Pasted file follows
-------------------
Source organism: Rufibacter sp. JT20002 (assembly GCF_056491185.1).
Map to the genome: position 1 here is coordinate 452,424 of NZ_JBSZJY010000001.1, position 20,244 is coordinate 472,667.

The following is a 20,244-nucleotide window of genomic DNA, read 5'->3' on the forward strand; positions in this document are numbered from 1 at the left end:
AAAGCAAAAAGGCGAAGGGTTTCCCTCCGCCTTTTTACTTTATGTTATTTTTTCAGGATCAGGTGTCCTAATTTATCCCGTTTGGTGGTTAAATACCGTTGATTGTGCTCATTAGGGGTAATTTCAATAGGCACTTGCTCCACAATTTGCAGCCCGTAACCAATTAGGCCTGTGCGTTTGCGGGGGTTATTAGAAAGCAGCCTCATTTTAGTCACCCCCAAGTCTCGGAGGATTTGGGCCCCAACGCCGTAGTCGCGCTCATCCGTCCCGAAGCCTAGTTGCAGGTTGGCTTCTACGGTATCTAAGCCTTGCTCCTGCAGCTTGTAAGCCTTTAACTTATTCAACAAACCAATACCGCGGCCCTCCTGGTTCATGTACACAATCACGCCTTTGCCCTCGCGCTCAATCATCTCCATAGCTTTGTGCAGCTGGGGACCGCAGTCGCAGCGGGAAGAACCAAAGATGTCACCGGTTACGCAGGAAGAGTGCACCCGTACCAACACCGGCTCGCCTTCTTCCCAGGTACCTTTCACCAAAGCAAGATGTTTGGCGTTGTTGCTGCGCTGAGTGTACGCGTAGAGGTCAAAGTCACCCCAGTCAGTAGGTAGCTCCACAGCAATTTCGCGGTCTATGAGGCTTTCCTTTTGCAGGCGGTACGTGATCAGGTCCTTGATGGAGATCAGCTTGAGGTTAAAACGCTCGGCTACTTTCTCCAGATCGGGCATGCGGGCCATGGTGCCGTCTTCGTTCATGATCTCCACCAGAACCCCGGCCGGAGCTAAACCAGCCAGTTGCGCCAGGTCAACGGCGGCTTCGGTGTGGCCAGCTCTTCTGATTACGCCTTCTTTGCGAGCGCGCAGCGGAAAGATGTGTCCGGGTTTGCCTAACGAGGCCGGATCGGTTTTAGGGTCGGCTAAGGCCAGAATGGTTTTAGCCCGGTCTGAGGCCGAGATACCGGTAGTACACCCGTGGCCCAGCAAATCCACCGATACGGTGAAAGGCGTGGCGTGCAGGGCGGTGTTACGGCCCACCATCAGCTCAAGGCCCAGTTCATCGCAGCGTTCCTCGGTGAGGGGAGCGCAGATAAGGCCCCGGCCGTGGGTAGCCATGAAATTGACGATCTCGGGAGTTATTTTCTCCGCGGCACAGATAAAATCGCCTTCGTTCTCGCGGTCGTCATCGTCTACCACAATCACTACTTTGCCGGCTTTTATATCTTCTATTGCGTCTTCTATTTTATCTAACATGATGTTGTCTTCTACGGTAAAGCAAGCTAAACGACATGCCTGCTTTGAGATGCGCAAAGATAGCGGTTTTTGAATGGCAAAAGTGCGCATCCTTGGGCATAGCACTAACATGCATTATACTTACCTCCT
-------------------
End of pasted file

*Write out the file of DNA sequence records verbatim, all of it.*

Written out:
Source organism: Rufibacter sp. JT20002 (assembly GCF_056491185.1).
Map to the genome: position 1 here is coordinate 452,424 of NZ_JBSZJY010000001.1, position 20,244 is coordinate 472,667.

The following is a 20,244-nucleotide window of genomic DNA, read 5'->3' on the forward strand; positions in this document are numbered from 1 at the left end:
AAAGCAAAAAGGCGAAGGGTTTCCCTCCGCCTTTTTACTTTATGTTATTTTTTCAGGATCAGGTGTCCTAATTTATCCCGTTTGGTGGTTAAATACCGTTGATTGTGCTCATTAGGGGTAATTTCAATAGGCACTTGCTCCACAATTTGCAGCCCGTAACCAATTAGGCCTGTGCGTTTGCGGGGGTTATTAGAAAGCAGCCTCATTTTAGTCACCCCCAAGTCTCGGAGGATTTGGGCCCCAACGCCGTAGTCGCGCTCATCCGTCCCGAAGCCTAGTTGCAGGTTGGCTTCTACGGTATCTAAGCCTTGCTCCTGCAGCTTGTAAGCCTTTAACTTATTCAACAAACCAATACCGCGGCCCTCCTGGTTCATGTACACAATCACGCCTTTGCCCTCGCGCTCAATCATCTCCATAGCTTTGTGCAGCTGGGGACCGCAGTCGCAGCGGGAAGAACCAAAGATGTCACCGGTTACGCAGGAAGAGTGCACCCGTACCAACACCGGCTCGCCTTCTTCCCAGGTACCTTTCACCAAAGCAAGATGTTTGGCGTTGTTGCTGCGCTGAGTGTACGCGTAGAGGTCAAAGTCACCCCAGTCAGTAGGTAGCTCCACAGCAATTTCGCGGTCTATGAGGCTTTCCTTTTGCAGGCGGTACGTGATCAGGTCCTTGATGGAGATCAGCTTGAGGTTAAAACGCTCGGCTACTTTCTCCAGATCGGGCATGCGGGCCATGGTGCCGTCTTCGTTCATGATCTCCACCAGAACCCCGGCCGGAGCTAAACCAGCCAGTTGCGCCAGGTCAACGGCGGCTTCGGTGTGGCCAGCTCTTCTGATTACGCCTTCTTTGCGAGCGCGCAGCGGAAAGATGTGTCCGGGTTTGCCTAACGAGGCCGGATCGGTTTTAGGGTCGGCTAAGGCCAGAATGGTTTTAGCCCGGTCTGAGGCCGAGATACCGGTAGTACACCCGTGGCCCAGCAAATCCACCGATACGGTGAAAGGCGTGGCGTGCAGGGCGGTGTTACGGCCCACCATCAGCTCAAGGCCCAGTTCATCGCAGCGTTCCTCGGTGAGGGGAGCGCAGATAAGGCCCCGGCCGTGGGTAGCCATGAAATTGACGATCTCGGGAGTTATTTTCTCCGCGGCACAGATAAAATCGCCTTCGTTCTCGCGGTCGTCATCGTCTACCACAATCACTACTTTGCCGGCTTTTATATCTTCTATTGCGTCTTCTATTTTATCTAACATGATGTTGTCTTCTACGGTAAAGCAAGCTAAACGACATGCCTGCTTTGAGATGCGCAAAGATAGCGGTTTTTGAATGGCAAAAGTGCGCATCCTTGGGCATAGCACTAACATGCATTATACTTACCTCCT